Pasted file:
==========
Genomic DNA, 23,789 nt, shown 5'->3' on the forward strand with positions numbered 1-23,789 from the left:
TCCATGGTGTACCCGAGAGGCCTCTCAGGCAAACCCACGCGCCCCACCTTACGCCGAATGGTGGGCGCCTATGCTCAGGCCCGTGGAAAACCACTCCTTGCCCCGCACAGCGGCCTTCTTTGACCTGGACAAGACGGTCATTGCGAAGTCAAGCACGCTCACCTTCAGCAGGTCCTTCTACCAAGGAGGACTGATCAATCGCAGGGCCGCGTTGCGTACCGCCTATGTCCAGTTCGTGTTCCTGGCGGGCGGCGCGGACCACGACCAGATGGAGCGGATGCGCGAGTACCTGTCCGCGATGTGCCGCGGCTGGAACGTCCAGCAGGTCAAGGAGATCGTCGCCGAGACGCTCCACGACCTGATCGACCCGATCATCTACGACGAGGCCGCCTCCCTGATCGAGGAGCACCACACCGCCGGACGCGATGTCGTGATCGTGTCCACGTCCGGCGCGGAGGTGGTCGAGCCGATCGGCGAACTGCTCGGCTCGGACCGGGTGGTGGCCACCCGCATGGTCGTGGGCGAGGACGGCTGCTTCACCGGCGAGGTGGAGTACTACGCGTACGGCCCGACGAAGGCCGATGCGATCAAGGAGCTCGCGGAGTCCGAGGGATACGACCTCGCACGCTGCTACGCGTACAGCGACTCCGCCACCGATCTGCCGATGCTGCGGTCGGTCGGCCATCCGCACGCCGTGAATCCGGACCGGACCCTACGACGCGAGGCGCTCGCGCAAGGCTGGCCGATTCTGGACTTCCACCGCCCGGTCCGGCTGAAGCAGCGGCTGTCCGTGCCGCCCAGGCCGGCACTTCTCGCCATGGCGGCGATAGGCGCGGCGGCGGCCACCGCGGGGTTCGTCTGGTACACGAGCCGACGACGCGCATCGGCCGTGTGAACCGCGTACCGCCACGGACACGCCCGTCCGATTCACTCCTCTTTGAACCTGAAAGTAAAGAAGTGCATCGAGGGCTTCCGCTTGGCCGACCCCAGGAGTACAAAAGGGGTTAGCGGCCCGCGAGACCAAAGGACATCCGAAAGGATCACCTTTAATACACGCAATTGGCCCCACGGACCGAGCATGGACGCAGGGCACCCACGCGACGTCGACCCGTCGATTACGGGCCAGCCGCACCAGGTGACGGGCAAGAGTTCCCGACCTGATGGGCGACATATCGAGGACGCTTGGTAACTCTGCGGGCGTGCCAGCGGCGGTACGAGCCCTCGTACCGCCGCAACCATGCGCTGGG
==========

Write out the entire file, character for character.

Genomic DNA, 23,789 nt, shown 5'->3' on the forward strand with positions numbered 1-23,789 from the left:
TCCATGGTGTACCCGAGAGGCCTCTCAGGCAAACCCACGCGCCCCACCTTACGCCGAATGGTGGGCGCCTATGCTCAGGCCCGTGGAAAACCACTCCTTGCCCCGCACAGCGGCCTTCTTTGACCTGGACAAGACGGTCATTGCGAAGTCAAGCACGCTCACCTTCAGCAGGTCCTTCTACCAAGGAGGACTGATCAATCGCAGGGCCGCGTTGCGTACCGCCTATGTCCAGTTCGTGTTCCTGGCGGGCGGCGCGGACCACGACCAGATGGAGCGGATGCGCGAGTACCTGTCCGCGATGTGCCGCGGCTGGAACGTCCAGCAGGTCAAGGAGATCGTCGCCGAGACGCTCCACGACCTGATCGACCCGATCATCTACGACGAGGCCGCCTCCCTGATCGAGGAGCACCACACCGCCGGACGCGATGTCGTGATCGTGTCCACGTCCGGCGCGGAGGTGGTCGAGCCGATCGGCGAACTGCTCGGCTCGGACCGGGTGGTGGCCACCCGCATGGTCGTGGGCGAGGACGGCTGCTTCACCGGCGAGGTGGAGTACTACGCGTACGGCCCGACGAAGGCCGATGCGATCAAGGAGCTCGCGGAGTCCGAGGGATACGACCTCGCACGCTGCTACGCGTACAGCGACTCCGCCACCGATCTGCCGATGCTGCGGTCGGTCGGCCATCCGCACGCCGTGAATCCGGACCGGACCCTACGACGCGAGGCGCTCGCGCAAGGCTGGCCGATTCTGGACTTCCACCGCCCGGTCCGGCTGAAGCAGCGGCTGTCCGTGCCGCCCAGGCCGGCACTTCTCGCCATGGCGGCGATAGGCGCGGCGGCGGCCACCGCGGGGTTCGTCTGGTACACGAGCCGACGACGCGCATCGGCCGTGTGAACCGCGTACCGCCACGGACACGCCCGTCCGATTCACTCCTCTTTGAACCTGAAAGTAAAGAAGTGCATCGAGGGCTTCCGCTTGGCCGACCCCAGGAGTACAAAAGGGGTTAGCGGCCCGCGAGACCAAAGGACATCCGAAAGGATCACCTTTAATACACGCAATTGGCCCCACGGACCGAGCATGGACGCAGGGCACCCACGCGACGTCGACCCGTCGATTACGGGCCAGCCGCACCAGGTGACGGGCAAGAGTTCCCGACCTGATGGGCGACATATCGAGGACGCTTGGTAACTCTGCGGGCGTGCCAGCGGCGGTACGAGCCCTCGTACCGCCGCAACCATGCGCTGGG